Palliative care can be valuable for heart failure patients and may lower the risk of hospital readmissions, according to a recent report from the American Heart Association (AHA). With circulatory/heart conditions among the most common diagnoses for hospice patients, providers could benefit from incorporating palliative care into their service lines.
The AHA report stated that the prevalence of heart failure will continue to grow, resulting in millions with the condition by 2030. Congestive heart failure and other cardiac illnesses are among the leading diagnoses of hospice patients. In 2017, nearly 195,000 (roughly 18%) of hospice patients receiving Medicare died of heart failure, according to a report from the National Hospice and Palliative Care Organization (NHPCO).
Reaching heart failure patients with expanded palliative care services could benefit hospice providers working to protect these patients who are at the highest risk of developing severe symptoms and death resulting from the novel coronavirus pandemic.
“There is a misunderstanding about when palliative care would be beneficial,” said James Rudolph, M.D., of Brown University, who co-authored the AHA study. “There’s a perception that it’s provided only at the very end of life, and that’s not true. Palliative care added to heart failure treatment plans, especially when a patient is hospitalized, can have a big impact on the patient and the entire health system.”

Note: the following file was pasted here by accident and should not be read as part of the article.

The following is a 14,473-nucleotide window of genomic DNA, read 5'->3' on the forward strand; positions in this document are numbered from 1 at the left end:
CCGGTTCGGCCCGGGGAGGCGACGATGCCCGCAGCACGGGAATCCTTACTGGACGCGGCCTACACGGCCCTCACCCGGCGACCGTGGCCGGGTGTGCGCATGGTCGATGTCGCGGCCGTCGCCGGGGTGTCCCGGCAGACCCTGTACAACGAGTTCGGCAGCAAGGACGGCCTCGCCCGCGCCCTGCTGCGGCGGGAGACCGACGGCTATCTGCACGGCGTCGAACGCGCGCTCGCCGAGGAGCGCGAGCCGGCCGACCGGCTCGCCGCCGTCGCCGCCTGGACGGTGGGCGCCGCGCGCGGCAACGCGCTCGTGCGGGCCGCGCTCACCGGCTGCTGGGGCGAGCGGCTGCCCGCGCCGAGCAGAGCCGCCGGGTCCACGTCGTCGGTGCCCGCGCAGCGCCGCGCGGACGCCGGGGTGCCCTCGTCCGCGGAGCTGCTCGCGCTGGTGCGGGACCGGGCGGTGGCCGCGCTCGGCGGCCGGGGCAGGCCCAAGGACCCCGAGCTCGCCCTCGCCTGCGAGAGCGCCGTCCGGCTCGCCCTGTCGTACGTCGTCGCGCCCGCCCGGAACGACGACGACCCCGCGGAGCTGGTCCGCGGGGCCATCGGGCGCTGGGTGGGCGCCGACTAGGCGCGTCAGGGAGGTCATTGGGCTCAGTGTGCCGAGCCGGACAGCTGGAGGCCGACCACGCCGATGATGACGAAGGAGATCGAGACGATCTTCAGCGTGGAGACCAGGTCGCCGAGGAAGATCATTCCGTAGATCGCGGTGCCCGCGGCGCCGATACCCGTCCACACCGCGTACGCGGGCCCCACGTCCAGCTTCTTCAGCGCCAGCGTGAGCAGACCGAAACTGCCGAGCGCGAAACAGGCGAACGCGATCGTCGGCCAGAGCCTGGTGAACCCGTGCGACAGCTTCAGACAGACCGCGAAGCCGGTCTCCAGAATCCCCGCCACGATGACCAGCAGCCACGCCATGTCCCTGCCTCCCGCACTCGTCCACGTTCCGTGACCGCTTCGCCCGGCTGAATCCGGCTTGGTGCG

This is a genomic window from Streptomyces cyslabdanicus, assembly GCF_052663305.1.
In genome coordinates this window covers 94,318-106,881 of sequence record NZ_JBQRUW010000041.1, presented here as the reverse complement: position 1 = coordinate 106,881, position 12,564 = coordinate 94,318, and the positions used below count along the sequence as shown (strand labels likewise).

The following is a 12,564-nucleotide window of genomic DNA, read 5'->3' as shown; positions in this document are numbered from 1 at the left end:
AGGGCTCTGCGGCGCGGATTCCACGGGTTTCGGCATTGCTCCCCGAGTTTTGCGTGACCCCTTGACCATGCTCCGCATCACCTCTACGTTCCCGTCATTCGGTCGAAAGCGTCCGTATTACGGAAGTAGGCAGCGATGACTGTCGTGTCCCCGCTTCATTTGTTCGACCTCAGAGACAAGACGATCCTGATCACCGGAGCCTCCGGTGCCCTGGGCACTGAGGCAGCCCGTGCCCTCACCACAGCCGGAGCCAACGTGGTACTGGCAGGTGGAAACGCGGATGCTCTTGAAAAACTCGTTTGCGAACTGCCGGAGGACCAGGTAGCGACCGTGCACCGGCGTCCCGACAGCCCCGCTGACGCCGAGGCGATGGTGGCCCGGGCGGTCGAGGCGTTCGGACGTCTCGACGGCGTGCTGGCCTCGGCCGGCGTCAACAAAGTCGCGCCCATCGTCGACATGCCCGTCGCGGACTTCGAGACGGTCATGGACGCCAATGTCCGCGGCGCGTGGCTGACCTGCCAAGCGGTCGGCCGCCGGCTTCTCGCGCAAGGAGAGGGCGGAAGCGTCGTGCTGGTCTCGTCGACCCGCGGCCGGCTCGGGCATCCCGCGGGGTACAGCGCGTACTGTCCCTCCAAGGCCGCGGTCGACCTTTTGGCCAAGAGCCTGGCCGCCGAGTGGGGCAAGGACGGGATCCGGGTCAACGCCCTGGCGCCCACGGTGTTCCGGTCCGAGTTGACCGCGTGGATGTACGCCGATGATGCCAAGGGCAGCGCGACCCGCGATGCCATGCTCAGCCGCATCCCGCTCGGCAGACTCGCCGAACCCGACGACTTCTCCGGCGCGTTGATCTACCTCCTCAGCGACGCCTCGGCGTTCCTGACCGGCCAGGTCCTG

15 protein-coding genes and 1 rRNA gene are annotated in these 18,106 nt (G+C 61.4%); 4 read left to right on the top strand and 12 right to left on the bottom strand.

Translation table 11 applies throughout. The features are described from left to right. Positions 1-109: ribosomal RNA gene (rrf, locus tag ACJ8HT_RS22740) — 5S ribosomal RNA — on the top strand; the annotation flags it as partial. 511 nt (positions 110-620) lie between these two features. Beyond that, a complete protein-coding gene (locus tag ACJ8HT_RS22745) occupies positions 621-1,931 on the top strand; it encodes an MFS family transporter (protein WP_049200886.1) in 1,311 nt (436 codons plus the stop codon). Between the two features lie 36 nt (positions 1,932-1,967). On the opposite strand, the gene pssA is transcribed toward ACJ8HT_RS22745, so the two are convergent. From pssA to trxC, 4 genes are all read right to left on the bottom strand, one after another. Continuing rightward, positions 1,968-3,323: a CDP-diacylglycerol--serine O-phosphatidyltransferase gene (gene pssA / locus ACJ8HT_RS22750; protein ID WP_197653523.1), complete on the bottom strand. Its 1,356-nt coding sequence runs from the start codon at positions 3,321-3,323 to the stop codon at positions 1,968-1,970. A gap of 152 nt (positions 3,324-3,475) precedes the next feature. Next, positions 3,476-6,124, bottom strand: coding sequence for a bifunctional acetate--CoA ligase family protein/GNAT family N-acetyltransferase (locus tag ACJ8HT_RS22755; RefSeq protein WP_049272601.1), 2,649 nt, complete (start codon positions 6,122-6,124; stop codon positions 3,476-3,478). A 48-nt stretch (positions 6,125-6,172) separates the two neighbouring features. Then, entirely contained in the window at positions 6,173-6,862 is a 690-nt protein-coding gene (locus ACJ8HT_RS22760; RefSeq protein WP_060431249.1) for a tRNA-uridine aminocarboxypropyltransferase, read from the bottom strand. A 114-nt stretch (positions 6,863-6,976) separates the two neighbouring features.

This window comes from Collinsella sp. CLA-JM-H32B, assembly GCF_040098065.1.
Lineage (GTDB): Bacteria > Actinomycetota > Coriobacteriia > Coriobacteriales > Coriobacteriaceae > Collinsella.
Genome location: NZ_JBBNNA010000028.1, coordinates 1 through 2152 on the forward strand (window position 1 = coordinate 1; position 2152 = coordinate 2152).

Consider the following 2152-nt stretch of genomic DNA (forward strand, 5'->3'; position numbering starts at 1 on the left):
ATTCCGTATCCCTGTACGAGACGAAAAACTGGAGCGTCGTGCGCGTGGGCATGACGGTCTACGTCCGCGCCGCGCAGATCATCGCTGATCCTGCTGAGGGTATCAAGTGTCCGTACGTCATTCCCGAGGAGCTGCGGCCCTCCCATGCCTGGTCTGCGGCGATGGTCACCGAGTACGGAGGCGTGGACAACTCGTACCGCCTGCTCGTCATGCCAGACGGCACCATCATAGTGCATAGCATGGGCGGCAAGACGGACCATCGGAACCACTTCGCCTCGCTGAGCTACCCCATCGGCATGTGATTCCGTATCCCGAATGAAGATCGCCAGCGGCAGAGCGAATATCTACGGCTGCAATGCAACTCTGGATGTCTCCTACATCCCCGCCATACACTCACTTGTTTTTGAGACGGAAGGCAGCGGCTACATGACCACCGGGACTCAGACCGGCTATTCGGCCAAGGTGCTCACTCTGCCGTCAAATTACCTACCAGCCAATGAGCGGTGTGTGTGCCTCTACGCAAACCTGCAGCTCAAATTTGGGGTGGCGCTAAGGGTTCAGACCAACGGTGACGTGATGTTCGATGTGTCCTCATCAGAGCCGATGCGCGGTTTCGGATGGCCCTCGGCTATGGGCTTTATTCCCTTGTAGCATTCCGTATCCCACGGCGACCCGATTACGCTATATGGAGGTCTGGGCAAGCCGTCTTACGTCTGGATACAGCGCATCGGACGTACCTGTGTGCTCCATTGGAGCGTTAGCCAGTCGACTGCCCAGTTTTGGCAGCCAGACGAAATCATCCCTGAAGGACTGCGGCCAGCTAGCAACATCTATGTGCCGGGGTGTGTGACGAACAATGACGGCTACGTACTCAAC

Hospices provide about 50% of home-based palliative care in the United States according to the Center to Advance Palliative Care, and the number of providers that are diversifying their services lines to include palliative care continues to increase.
Since heart failure patients experience a range of symptoms that can impact daily life and cause increased suffering and risk of death, hospice providers expanding into palliative care for these patients could improve their overall quality of care with a focus on pain relief, emotional support, treatment and therapies that are not limited to end-of-life care.
AHA researchers found that heart failure patients receiving palliative care experienced fewer rehospitalizations than those who did not over a six-month period following discharge for procedures such as mechanical ventilation and defibrillator or pacemaker implantation. The study indicated that palliative care reduced the chance of hospital readmission or being put on mechanical ventilation by about 25%.
Hospices have increasingly focused on reducing hospitalizations, working within value-based payment models in anticipation of the Medicare Advantage hospice carve-in set to begin January 2021 under the U.S. Centers for Medicare & Medicaid Services’ new Primary Care First Initiative. Utilizing hospice and palliative care has been associated with reduced hospitalization, which is a primary objective for the program, as well as reduced costs and improved care coordination.
Reduced hospitalizations can in turn lead to decreased overall health care costs and result in patients in need of hospice coming onto service earlier in their illness trajectory.
Community-based palliative care can reduce total health care costs by 36%, a Turn-Key Health paper indicated last year. These services can also reduce hospital admissions by 48%, resulting in 28% cost savings per patient day. In the outpatient setting, community-based palliative care has been shown to reduce emergency department visits by 35%.Home-based palliative care could reduce societal health care costs by $103 billion within the next 20 years, the nonprofit economic research group Florida TaxWatch said in a 2019 report.